Overview

Brief Summary

Biology

The Mauritius kestrel feeds mainly on small lizards, particularly geckos of the genus Phelsuma, although insects and small birds are also taken (9). It hunts by flying quietly through the forest canopy and then rushing the quarry, (2) or by executing strikes from a perch, or chasing prey on the ground (7). It is a territorial species that nests in the rock cavities of cliff faces; recently the kestrel has started to nest in nest boxes (7). Pairs are monogamous throughout the breeding season (8) and typically produce a clutch of four to five eggs in November or December (8). Incubation takes between 38 and 39 days, and the juveniles stay within their natal territory until the next breeding season (7).
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Description

The Mauritius kestrel is a small falcon that was rescued from the brink of extinction by a world-renowned conservation programme (4). It is small, with relatively short wings, a long tail and long legs (5), which bear short talons (6). The upperparts are a rich brown colour with black barring, and the underparts are white with dark spots (5). Juveniles have bluish-grey facial skin, which turns yellow after a year. The sexes are similar in appearance (7), although the males are noticeably smaller (4). The call is a repeated 'toee tooee' or a shorter 'tooit tooit' (4).
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Distribution

Range Description

Falco punctatus is restricted to Mauritius and has undergone a spectacular recovery from just four wild birds (including one breeding pair [Burgess 2005]) in 1974 (Safford and Jones 1997, Burgess 2005). By the end of the 1994 breeding season there were an estimated 222-286 birds in the population, following a successful recovery programme launched in 1973 (Nicoll et al. 2004). At the end of the 1999-2000 season, the population was estimated at the time to number 145-200 breeding pairs in a total population of 500-800 individuals (C. Jones in litt. 2000), divided into three sub-populations on mountain chains in the north, east and south-west of Mauritius (Jones and Swinnerton 1997). In 2007-2008, the population was estimated at 500-600 individuals by Dale (2008) and 800-1,000 individuals were estimated in 2005 (Burgess 2005, Mauritian Wildlife Foundation in litt. 2006), but it is now thought unlikely that the population ever approached 1,000 individuals (V. Tatayah in litt. 2012), and may have only peaked at 350-500 individuals at the end of the 1990s (C. Jones in litt. 2012). By 2011-2012, the population was estimated to number c.300-400 individuals, with the small sub-population in the Moka Range in the north of the island apparently extinct (V. Tatayah in litt. 2012, Jones et al. 2013). Declines have also been observed in the south-western population, particularly in suboptimal habitat on the periphery of its range, since 2007-2008 (V. Tatayah in litt. 2012, Jones et al. 2013), with c.40-50 pairs and a pre-breeding season population of c.120-150 birds estimated to be there now (Jones et al. 2013). The eastern population has grown and stabilised at c.45-50 pairs and a total of 130-150 birds in the pre-breeding season (Jones et al. 2013). The population data from the 1970s to 2010 are being re-analysed to clarify what the peak population size was and what rate of decline has occurred (Jones et al. 2013). There is no record of dispersal to other locations despite intensive monitoring through colour ringing (Ewing et al. 2008, Senapathi et al. 2011).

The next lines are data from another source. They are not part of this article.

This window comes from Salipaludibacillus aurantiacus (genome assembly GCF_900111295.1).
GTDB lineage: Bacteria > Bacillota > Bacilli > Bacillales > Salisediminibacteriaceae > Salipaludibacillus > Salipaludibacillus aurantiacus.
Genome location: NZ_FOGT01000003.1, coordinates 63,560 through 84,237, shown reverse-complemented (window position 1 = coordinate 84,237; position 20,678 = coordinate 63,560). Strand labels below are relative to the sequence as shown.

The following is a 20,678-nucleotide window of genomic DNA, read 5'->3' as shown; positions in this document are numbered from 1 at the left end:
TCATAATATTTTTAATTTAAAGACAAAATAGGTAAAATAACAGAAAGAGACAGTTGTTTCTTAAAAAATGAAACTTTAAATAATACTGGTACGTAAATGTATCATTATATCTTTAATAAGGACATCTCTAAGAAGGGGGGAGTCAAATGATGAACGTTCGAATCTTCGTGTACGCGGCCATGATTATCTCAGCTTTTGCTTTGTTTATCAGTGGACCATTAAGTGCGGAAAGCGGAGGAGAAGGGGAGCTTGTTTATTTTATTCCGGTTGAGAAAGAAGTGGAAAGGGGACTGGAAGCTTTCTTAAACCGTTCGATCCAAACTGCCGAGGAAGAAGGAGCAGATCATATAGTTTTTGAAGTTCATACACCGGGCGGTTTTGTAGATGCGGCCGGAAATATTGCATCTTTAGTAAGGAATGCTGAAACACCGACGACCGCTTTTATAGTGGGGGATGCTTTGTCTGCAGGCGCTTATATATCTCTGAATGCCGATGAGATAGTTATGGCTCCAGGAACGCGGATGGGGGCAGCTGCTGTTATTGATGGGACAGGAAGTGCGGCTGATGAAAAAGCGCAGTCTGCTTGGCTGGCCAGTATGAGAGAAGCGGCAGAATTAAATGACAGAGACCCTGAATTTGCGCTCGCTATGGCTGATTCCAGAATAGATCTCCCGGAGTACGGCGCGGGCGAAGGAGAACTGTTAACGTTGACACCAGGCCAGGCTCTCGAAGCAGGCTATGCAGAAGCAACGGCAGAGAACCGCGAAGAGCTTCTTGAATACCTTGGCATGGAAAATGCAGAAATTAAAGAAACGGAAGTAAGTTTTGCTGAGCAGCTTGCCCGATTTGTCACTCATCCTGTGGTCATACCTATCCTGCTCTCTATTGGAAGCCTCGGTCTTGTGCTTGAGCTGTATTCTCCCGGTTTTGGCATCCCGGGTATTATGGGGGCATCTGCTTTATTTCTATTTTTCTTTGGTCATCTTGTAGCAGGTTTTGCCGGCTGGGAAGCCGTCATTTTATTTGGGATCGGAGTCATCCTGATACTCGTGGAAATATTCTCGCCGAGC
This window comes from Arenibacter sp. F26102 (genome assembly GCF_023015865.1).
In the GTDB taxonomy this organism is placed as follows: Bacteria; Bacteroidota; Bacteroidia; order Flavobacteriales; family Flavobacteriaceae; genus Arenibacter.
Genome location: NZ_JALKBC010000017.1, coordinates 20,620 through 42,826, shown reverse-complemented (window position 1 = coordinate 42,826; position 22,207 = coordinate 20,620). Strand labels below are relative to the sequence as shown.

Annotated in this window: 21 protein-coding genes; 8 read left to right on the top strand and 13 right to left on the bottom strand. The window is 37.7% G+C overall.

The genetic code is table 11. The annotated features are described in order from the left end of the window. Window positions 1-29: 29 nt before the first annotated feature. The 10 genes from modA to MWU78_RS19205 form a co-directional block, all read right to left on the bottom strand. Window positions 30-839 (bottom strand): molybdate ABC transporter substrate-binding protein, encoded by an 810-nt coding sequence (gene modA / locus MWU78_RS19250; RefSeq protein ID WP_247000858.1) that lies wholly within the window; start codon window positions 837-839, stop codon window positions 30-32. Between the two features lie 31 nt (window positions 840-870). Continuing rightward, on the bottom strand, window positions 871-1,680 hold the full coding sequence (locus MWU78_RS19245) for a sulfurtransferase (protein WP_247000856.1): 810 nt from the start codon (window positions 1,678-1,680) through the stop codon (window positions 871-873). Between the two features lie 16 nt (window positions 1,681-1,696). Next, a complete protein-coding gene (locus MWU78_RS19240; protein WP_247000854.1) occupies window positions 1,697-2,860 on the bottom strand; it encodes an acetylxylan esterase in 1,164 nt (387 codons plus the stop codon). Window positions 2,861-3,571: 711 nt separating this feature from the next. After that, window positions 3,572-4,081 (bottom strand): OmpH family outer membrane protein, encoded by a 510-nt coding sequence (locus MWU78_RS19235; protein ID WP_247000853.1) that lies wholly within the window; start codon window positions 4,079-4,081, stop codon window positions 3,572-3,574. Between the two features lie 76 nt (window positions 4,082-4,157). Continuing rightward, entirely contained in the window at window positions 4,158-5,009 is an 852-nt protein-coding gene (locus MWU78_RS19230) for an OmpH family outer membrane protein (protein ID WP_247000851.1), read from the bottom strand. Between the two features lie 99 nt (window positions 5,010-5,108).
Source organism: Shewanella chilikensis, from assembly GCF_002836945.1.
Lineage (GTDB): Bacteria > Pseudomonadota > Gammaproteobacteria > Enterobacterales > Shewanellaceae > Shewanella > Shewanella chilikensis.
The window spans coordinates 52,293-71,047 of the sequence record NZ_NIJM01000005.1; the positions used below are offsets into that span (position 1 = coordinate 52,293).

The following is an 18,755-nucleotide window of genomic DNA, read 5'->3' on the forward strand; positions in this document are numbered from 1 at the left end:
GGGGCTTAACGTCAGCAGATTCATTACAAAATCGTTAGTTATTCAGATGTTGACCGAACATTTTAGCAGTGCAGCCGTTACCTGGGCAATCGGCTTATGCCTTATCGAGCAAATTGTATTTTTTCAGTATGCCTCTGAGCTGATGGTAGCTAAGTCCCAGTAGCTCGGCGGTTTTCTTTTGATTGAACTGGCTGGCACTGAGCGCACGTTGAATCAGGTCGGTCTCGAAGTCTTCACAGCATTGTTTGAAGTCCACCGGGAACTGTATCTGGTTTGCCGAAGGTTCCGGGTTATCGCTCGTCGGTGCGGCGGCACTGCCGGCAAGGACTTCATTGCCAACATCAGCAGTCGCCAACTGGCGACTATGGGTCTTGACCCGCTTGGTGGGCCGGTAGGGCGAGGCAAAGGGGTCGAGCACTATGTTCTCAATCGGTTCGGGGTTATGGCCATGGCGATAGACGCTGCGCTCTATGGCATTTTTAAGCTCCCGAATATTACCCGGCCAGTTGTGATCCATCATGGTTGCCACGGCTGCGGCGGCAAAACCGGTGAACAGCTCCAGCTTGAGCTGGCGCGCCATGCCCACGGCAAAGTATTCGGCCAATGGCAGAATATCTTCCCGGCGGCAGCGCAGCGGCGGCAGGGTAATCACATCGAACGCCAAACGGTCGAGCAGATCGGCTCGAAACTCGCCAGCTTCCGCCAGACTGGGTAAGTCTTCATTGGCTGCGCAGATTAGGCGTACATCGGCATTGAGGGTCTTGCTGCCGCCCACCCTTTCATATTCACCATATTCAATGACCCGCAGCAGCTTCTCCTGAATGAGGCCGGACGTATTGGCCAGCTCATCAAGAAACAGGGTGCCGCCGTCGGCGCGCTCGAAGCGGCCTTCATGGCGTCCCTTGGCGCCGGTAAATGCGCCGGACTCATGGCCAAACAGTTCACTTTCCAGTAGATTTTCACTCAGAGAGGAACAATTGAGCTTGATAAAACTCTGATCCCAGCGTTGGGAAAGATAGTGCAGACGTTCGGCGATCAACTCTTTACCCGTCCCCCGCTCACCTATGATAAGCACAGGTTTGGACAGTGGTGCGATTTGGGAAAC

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Falco punctatus, also known as the Mauritius Kestrel, are unique to the island of Mauritius, a small island off the coast of Madagascar. They have also been found in the neighboring Mascarene Islands.

Biogeographic Regions: indian ocean (Native )

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Range

Dense forests of sw Mauritius (w Indian Ocean).
  • Clements, J. F., T. S. Schulenberg, M. J. Iliff, D. Roberson, T. A. Fredericks, B. L. Sullivan, and C. L. Wood. 2014. The eBird/Clements checklist of birds of the world: Version 6.9. Downloaded from http://www.birds.cornell.edu/clementschecklist/download/

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Historic Range:
Indian Ocean_Mauritius

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Range